See discussion for datetime above, InterBase doesn't provide an equivalent with less precision, it uses full precision date and time fields. In Sql Server, smalldatetime uses 2 bytes and tracks date and time data from January 1, 1900, through June 6, 2079, with accuracy to the minute. This may have been created to reduce storage requirements in SQL Server.



It will have a slightly bigger range. Money and smallmoney are types that are not predefined in InterBase. See notes below.

+text=memo, namely, blob sub_type text

"Text" is a reserved word only in the context of a blob sub_type declaration. The allowed sub_types are TEXT, BLR, ACL, RANGES, SUMMARY, FORMAT, TRANSACTION_DESCRIPTION, EXTERNAL_FILE_DESCRIPTION and they don't interfere with declarations of fields with the same name. For example, I tried with success the following sequence:

create table sql(sql int);
insert into sql(sql) values(1);
/* Notice "text" appearing two times. */
alter table sql add text blob sub_type text;

+timestamp=No equivalence in InterBase

Don't be fooled, read the MicroSoft SQL Server help file first:

"The SQL Server timestamp data type has nothing to do with times or dates. SQL Server timestamps are binary numbers that indicate the relative sequence in which data modifications took place in a database. The timestamp data type was originally implemented to support the SQL Server recovery algorithms. [snip] In SQL Server version 7.0, @@DBTS is only incremented for use in timestamp columns. If a table contains a timestamp column, every time a row is modified by an INSERT, UPDATE, or DELETE statement, the timestamp value in the row is set to the current @@DBTS value, and then @@DBTS is incremented by one. [snip] Never use timestamp columns in keys, especially primary keys, because the timestamp value changes every time the row is modified."

In conclusion, it's only for internal use and SQL Server 7 doesn't need it anymore for its recovery algorithms. You can't compare it with an InterBase generator, unless you want to write triggers. Perhaps it could be compared with an InterBase record version plus a transaction identifier. Also, it's legacy datatype, so let's just forget about it. A SQL Server timestamp is defined briefly as database-wide unique number. In this sense, a logical equivalent may be the InterBase's rdb$db_key, because it's unique in a database, too. However, their objective and origin are radically distinct.

+tinyint=No equivalence in InterBase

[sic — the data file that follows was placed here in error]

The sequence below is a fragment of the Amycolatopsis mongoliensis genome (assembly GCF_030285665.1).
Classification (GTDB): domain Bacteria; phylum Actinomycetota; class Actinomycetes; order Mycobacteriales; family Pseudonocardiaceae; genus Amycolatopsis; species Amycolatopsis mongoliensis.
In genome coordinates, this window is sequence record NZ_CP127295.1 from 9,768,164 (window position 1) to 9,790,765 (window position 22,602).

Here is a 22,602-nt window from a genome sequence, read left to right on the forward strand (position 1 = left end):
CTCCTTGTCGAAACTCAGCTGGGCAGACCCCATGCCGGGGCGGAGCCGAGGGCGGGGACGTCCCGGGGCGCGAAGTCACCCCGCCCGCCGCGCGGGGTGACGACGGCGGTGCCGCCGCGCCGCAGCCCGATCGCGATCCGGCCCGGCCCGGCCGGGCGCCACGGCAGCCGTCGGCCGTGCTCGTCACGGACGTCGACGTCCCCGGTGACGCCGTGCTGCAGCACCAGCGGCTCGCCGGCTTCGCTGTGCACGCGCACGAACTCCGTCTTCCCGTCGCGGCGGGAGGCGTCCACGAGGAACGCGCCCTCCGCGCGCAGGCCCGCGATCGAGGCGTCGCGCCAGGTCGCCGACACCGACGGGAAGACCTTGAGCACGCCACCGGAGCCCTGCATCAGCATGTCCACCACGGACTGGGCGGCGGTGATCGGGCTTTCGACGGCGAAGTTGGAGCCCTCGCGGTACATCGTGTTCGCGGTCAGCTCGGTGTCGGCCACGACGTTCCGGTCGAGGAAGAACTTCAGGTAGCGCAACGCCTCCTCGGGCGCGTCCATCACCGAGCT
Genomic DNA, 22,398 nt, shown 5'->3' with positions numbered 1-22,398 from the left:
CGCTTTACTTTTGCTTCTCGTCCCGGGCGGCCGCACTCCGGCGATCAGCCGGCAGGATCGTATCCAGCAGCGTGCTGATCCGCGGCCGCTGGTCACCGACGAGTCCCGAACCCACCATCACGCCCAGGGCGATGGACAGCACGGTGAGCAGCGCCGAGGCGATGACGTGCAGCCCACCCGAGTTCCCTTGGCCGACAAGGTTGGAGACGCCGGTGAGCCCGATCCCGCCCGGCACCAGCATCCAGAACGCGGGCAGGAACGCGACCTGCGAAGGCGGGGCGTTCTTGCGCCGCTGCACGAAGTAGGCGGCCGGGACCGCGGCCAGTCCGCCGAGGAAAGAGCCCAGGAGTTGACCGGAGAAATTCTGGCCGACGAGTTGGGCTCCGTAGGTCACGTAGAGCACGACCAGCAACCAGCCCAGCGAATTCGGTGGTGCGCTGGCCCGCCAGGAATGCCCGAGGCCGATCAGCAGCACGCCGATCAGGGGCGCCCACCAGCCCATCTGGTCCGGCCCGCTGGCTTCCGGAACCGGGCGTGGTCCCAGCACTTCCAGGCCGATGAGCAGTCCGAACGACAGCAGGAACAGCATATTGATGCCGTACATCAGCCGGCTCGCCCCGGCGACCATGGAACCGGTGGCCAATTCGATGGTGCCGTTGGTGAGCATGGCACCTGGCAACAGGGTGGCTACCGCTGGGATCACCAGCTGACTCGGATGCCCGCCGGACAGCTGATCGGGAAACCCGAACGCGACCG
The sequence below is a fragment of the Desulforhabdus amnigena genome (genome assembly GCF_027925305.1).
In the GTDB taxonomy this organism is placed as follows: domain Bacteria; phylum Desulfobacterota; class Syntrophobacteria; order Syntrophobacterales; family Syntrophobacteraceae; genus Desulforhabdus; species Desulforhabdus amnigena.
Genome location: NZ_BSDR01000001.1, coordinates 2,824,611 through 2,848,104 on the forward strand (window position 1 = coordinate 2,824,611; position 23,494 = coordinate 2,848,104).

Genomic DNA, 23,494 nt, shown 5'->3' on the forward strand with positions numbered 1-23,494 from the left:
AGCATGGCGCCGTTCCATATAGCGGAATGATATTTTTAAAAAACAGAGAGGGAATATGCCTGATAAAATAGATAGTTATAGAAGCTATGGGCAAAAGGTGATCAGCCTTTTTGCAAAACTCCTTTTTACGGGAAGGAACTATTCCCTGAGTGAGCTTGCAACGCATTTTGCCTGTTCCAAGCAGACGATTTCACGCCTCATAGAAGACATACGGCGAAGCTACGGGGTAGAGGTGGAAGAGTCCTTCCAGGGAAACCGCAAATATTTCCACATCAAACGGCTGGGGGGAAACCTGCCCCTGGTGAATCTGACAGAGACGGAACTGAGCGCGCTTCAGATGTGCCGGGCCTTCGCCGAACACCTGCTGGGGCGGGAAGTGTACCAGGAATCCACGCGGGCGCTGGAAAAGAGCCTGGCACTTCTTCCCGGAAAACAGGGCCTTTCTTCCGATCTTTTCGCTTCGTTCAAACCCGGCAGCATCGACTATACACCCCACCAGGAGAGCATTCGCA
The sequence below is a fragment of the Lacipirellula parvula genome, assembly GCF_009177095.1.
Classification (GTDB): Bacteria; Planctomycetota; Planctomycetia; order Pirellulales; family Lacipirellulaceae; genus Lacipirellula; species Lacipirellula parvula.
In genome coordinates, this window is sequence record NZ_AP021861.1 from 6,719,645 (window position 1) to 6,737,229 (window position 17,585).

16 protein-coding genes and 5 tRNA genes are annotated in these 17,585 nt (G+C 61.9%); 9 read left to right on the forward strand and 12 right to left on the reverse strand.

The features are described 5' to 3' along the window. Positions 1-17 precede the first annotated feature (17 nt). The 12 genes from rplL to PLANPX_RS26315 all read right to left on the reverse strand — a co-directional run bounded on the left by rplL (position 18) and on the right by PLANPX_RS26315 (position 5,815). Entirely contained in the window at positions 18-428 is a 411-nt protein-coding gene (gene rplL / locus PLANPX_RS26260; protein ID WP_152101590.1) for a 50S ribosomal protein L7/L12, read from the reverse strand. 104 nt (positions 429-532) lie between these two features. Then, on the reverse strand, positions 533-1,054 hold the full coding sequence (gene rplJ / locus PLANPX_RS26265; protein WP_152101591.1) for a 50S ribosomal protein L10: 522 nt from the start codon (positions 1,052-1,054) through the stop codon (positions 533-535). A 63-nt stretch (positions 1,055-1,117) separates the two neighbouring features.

The char type can't be used in InterBase to operate numerically as in C/C++, so use smallint.

+varbinary(n)=varchar(n) character set octets


+uniqueidentifier=char(32) [to keep a visible representation] or char(16) character set octets [to keep a binary representation]

This is the field to keep GUIDs. Transact-SQL provides the NEWID function that creates a new GUID value... a sort of random version of IB's gen_id. generator function. it's clear the objective is not the same in both databases.


  1. This explanation from SQL Server help file seems really bizarre:

    " Currency or monetary data do not need to be enclosed in single quotation marks. However, the monetary data value must be preceded by the appropriate currency symbol. For example, to specify 100 English pounds, use £100."

    So, SQL Server ties not only a data type to a currency, but it also ties the monetary sign to that value, is this proposed in the SQL standard?

  2. In SQL Server precision is enforced. I mean that with numeric(10,1) you can insert up to 9 digits in the integer part and one digit in the fractional part. If you attempt to insert more than 9 digits in the integer part, you'll get an exception. Compare that with InterBase where you can happily insert up to 18 digits in the integer part, without complaint. What's the SQL standard, please?

  3. Maximum length for character fields in SQL Server is near to 8000 bytes in SQL Server 7 and only 255 bytes in SQL Server 6. In InterBase, the limit is 32767 bytes. However, indexes in InterBase are up to 252 bytes only; in SQL Server, they allow up to 900 bytes. Also, long varchar fields can be a problem with InterBase, better avoid them, and use BLOBs instead. I don't have experience measuring performance problems with 8KB varchars in SQL Server. SQL Server 7 is the first version that supports UNICODE. InterBase has a long history of dealing with charsets. UNICODE in SQL Server uses two bytes per character, the same as C/C++. For unknown reasons to me, UNICODE in InterBase requires three bytes per character. The only collation for UNICODE_FSS in InterBase currently is the default collation. Remember that in both engines, the size that matters for indexes is the physical one, that's the logical char/varchar's length multiplied by the size of the character set used, in bytes per character. However in InterBase, ISO8859_1 can be up to 3 bytes if a COLLATE clause other than the default is included.